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And Notch Did Say, "Let Them Play Quake"

The law behind trademarks is somewhat of a sticky wicket. Similar can be said about patents, but that’s an entirely different set of loopholes and barrel rolls. In the world of gaming, there is perhaps no more well-known case than that of Tim Langdell, his trademark of the word “edge” and his many attempts to legally hustle various companies. The lengthy history of Langdell is best divulged by Rock, Paper, Shotgun’s coverage of the most recent court case and, by extension, the ChaosEdge blog. But to summarize a bit: Langdell has been legally (and allegedly extralegally) haranguing anyone and everyone that used the word “edge” in any way related to games. Sometimes, as was the case with Mirror’s Edge from Electronic Arts, he managed to tie up the trademark in such a way as to make sequels and the like a bit tricky for developers, publishers and anyone else involved.

Flash forward to the here and now. Markus “Notch” Persson, famed developer behind Minecraft, revealed not all that long ago that the next game from his company, Mojang, would be a game taking bits from the collectible card and board game genres entitled Scrolls. If your first response to this announcement was along the lines of, “but wait a darn second, are they making an Elder Scrolls game or is this some sort newfangled contraption” then you seem to be in good company as that’s what the lawyers from ZeniMax Media would seem to believe.

Speaking with Ars Technica, Mona Ibrahim, a lawyer out of Seattle that deals with such cases, is quoted as saying that “at the end of the day, Bethesda would have to spend a considerable amount to push this through litigation as far as collecting evidence to show either tarnishment or likelihood of confusion.” This is due to the fact that neither game is out as of yet and, well, the fact that their genres are so widely different.

It gets just a little bit weirder, however, when you factor in that the lawsuit was filed in Sweden. So, obviously, there are some differences between legal systems from country to country. The exact complications that might crop up from the suit being based out of Sweden are still up in the air. Fan reaction has ranged from bewilderment to righteous anger, but Persson has managed to remain in good spirits regardless, reminding folks that these are the lawyers behind the studio and not the developers that are making this call.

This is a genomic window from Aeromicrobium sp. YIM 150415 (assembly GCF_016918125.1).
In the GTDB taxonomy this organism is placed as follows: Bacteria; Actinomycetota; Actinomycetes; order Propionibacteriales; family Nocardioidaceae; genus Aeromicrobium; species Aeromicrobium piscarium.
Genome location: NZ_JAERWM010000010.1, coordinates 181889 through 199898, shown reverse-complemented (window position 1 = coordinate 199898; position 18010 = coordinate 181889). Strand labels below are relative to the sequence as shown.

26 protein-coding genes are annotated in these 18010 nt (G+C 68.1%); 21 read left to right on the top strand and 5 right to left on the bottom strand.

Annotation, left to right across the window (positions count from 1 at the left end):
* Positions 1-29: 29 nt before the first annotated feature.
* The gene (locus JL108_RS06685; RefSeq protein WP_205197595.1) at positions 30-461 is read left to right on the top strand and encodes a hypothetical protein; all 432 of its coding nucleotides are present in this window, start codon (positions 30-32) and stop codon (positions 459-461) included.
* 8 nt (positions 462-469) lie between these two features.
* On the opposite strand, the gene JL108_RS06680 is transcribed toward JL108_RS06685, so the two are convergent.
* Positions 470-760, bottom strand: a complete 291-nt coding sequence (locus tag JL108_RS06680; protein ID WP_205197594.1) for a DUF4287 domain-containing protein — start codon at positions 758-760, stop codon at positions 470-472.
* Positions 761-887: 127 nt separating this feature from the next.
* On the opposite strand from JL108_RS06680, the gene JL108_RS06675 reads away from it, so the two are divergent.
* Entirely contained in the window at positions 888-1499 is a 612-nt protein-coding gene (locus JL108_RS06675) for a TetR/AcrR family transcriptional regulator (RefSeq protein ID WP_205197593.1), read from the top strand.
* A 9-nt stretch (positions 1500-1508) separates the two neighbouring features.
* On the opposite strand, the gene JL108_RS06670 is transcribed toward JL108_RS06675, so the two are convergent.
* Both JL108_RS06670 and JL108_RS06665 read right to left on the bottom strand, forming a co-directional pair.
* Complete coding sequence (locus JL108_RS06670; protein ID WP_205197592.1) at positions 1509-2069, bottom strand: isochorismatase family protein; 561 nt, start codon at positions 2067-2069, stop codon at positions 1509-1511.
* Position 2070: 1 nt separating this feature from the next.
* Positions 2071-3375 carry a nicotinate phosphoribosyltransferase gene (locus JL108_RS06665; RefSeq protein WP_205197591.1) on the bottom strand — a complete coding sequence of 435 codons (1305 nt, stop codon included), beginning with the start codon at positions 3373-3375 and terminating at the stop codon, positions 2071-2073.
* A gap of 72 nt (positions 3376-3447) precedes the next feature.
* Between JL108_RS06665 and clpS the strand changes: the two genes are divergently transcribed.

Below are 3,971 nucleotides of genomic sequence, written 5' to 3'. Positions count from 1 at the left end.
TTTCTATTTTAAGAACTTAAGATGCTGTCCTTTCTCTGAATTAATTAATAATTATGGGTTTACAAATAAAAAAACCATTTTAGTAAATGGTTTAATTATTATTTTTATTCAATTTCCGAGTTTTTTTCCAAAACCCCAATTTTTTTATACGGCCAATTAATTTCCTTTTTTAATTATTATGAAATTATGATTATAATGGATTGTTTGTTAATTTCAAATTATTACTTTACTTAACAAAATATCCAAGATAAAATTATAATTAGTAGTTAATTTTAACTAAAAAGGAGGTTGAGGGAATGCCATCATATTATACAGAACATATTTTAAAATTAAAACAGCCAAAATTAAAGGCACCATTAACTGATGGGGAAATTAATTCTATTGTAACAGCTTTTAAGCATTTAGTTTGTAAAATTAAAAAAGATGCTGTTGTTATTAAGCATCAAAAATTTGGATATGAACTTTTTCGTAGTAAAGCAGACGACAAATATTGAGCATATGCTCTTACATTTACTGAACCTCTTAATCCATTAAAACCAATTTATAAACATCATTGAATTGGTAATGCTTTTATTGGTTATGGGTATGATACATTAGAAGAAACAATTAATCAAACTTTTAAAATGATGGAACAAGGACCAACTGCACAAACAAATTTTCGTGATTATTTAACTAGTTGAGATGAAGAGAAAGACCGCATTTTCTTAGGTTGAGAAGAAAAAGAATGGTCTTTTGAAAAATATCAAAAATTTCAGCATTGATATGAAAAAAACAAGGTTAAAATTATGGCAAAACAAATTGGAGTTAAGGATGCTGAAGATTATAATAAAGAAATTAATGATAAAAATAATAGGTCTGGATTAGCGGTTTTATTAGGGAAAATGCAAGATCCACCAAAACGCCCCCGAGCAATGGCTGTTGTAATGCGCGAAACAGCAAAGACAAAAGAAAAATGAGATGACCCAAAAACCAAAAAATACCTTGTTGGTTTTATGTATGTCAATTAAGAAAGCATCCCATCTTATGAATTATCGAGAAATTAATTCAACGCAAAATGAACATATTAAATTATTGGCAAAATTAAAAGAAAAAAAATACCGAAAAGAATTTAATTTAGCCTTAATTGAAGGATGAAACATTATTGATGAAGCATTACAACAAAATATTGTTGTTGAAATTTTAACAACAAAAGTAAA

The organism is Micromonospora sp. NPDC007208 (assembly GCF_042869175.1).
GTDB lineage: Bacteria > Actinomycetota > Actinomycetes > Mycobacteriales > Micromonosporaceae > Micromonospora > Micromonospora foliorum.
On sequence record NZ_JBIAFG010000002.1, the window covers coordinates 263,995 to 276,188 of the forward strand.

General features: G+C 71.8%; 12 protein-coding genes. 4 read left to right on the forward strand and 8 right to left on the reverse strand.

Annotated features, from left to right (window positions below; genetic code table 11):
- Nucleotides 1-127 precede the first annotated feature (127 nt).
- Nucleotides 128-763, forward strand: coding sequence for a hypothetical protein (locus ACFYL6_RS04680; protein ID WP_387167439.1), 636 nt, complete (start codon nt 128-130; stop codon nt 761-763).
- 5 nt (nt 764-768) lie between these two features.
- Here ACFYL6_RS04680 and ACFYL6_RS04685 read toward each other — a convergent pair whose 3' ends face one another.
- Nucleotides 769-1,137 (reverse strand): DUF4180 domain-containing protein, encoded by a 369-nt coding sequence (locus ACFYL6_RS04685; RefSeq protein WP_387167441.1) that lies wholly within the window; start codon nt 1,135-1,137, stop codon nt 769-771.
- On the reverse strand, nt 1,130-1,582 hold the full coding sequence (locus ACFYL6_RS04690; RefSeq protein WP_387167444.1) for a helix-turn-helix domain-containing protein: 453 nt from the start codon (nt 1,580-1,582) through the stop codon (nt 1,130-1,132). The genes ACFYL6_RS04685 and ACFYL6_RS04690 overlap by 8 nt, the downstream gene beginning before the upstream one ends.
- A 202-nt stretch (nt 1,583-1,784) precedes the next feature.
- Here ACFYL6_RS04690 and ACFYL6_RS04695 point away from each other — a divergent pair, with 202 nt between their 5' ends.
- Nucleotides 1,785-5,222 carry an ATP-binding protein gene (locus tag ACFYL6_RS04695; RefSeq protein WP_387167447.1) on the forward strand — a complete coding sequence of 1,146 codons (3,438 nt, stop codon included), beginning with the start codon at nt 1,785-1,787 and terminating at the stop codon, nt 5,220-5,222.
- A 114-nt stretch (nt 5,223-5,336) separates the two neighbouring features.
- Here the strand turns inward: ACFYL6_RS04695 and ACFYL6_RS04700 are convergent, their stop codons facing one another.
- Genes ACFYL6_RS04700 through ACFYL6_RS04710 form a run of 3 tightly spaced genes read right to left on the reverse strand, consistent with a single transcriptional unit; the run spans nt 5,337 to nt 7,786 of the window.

But wait, it gets better and a little bit surreal. After his marriage, Persson returned to lament that “the only negative thing going on at this moment is the Scrolls trademark lawsuit nonsense” and that he had come up with the perfect solution to the matter: A trial by combat. Specifically, he challenged Bethesda to a game of Quake 3, comprised of two maps played by three person teams. When it comes right down to it, it smacks of an ingenious move.

Engaging in a lawsuit with the beloved developer of Minecraft is already a bad public relations move. When he then comes back with a way to settle the lawsuit without dragging in court costs, lawyers and any of the nastiness associated with those things, especially publically, turning down the chance to redeem some of that goodwill could be a nightmare. Especially when he goes so far as to associate this particular lawsuit with the many frivolous lawsuits of Tim Langdell.

What do they really have to lose? They’ll still be seen as defending their trademark, though perhaps not in a traditional court of law, while also avoiding what could become an ever-escalating embarrassment of a situation. Worst case scenario: Scrolls is still Scrolls and people continue not to confuse it with any other game.

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